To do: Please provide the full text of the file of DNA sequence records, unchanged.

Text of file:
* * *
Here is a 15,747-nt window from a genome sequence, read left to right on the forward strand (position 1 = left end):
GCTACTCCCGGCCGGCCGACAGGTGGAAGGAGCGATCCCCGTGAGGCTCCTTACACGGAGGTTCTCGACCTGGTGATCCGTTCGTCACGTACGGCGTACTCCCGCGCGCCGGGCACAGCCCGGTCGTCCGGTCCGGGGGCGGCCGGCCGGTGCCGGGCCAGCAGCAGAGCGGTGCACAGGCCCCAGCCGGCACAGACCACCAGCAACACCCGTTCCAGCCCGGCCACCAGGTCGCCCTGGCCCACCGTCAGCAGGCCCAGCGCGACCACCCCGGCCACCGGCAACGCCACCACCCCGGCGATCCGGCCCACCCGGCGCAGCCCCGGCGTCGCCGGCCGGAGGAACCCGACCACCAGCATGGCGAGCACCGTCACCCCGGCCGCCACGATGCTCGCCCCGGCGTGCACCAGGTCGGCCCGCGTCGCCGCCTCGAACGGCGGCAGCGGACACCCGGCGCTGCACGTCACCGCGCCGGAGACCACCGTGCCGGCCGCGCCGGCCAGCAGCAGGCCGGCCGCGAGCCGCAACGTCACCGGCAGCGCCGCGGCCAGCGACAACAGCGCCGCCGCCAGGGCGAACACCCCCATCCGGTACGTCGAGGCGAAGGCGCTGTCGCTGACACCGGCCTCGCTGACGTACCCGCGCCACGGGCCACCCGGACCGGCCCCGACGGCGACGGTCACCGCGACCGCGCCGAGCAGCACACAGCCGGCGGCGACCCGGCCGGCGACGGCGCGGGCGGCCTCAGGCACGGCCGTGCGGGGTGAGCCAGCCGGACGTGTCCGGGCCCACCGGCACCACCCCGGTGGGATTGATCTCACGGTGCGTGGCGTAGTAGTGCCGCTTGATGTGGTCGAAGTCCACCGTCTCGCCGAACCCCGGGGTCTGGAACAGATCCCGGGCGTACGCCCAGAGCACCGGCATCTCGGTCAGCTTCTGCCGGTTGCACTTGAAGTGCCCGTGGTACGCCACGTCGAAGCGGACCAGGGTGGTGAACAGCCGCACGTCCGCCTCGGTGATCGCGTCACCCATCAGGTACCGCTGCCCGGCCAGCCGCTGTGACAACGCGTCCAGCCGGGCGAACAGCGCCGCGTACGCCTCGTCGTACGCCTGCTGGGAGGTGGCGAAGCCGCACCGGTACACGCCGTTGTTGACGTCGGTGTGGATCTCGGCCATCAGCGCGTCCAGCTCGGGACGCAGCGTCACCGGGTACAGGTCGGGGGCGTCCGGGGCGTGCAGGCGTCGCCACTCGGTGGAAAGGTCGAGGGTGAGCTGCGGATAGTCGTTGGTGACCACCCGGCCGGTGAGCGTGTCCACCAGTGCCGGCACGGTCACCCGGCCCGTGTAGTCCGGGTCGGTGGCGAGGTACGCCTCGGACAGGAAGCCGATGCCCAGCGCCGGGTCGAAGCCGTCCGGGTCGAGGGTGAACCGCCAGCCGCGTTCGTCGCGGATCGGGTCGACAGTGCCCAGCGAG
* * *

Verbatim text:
Here is a 15,747-nt window from a genome sequence, read left to right on the forward strand (position 1 = left end):
GCTACTCCCGGCCGGCCGACAGGTGGAAGGAGCGATCCCCGTGAGGCTCCTTACACGGAGGTTCTCGACCTGGTGATCCGTTCGTCACGTACGGCGTACTCCCGCGCGCCGGGCACAGCCCGGTCGTCCGGTCCGGGGGCGGCCGGCCGGTGCCGGGCCAGCAGCAGAGCGGTGCACAGGCCCCAGCCGGCACAGACCACCAGCAACACCCGTTCCAGCCCGGCCACCAGGTCGCCCTGGCCCACCGTCAGCAGGCCCAGCGCGACCACCCCGGCCACCGGCAACGCCACCACCCCGGCGATCCGGCCCACCCGGCGCAGCCCCGGCGTCGCCGGCCGGAGGAACCCGACCACCAGCATGGCGAGCACCGTCACCCCGGCCGCCACGATGCTCGCCCCGGCGTGCACCAGGTCGGCCCGCGTCGCCGCCTCGAACGGCGGCAGCGGACACCCGGCGCTGCACGTCACCGCGCCGGAGACCACCGTGCCGGCCGCGCCGGCCAGCAGCAGGCCGGCCGCGAGCCGCAACGTCACCGGCAGCGCCGCGGCCAGCGACAACAGCGCCGCCGCCAGGGCGAACACCCCCATCCGGTACGTCGAGGCGAAGGCGCTGTCGCTGACACCGGCCTCGCTGACGTACCCGCGCCACGGGCCACCCGGACCGGCCCCGACGGCGACGGTCACCGCGACCGCGCCGAGCAGCACACAGCCGGCGGCGACCCGGCCGGCGACGGCGCGGGCGGCCTCAGGCACGGCCGTGCGGGGTGAGCCAGCCGGACGTGTCCGGGCCCACCGGCACCACCCCGGTGGGATTGATCTCACGGTGCGTGGCGTAGTAGTGCCGCTTGATGTGGTCGAAGTCCACCGTCTCGCCGAACCCCGGGGTCTGGAACAGATCCCGGGCGTACGCCCAGAGCACCGGCATCTCGGTCAGCTTCTGCCGGTTGCACTTGAAGTGCCCGTGGTACGCCACGTCGAAGCGGACCAGGGTGGTGAACAGCCGCACGTCCGCCTCGGTGATCGCGTCACCCATCAGGTACCGCTGCCCGGCCAGCCGCTGTGACAACGCGTCCAGCCGGGCGAACAGCGCCGCGTACGCCTCGTCGTACGCCTGCTGGGAGGTGGCGAAGCCGCACCGGTACACGCCGTTGTTGACGTCGGTGTGGATCTCGGCCATCAGCGCGTCCAGCTCGGGACGCAGCGTCACCGGGTACAGGTCGGGGGCGTCCGGGGCGTGCAGGCGTCGCCACTCGGTGGAAAGGTCGAGGGTGAGCTGCGGATAGTCGTTGGTGACCACCCGGCCGGTGAGCGTGTCCACCAGTGCCGGCACGGTCACCCGGCCCGTGTAGTCCGGGTCGGTGGCGAGGTACGCCTCGGACAGGAAGCCGATGCCCAGCGCCGGGTCGAAGCCGTCCGGGTCGAGGGTGAACCGCCAGCCGCGTTCGTCGCGGATCGGGTCGACAGTGCCCAGCGAG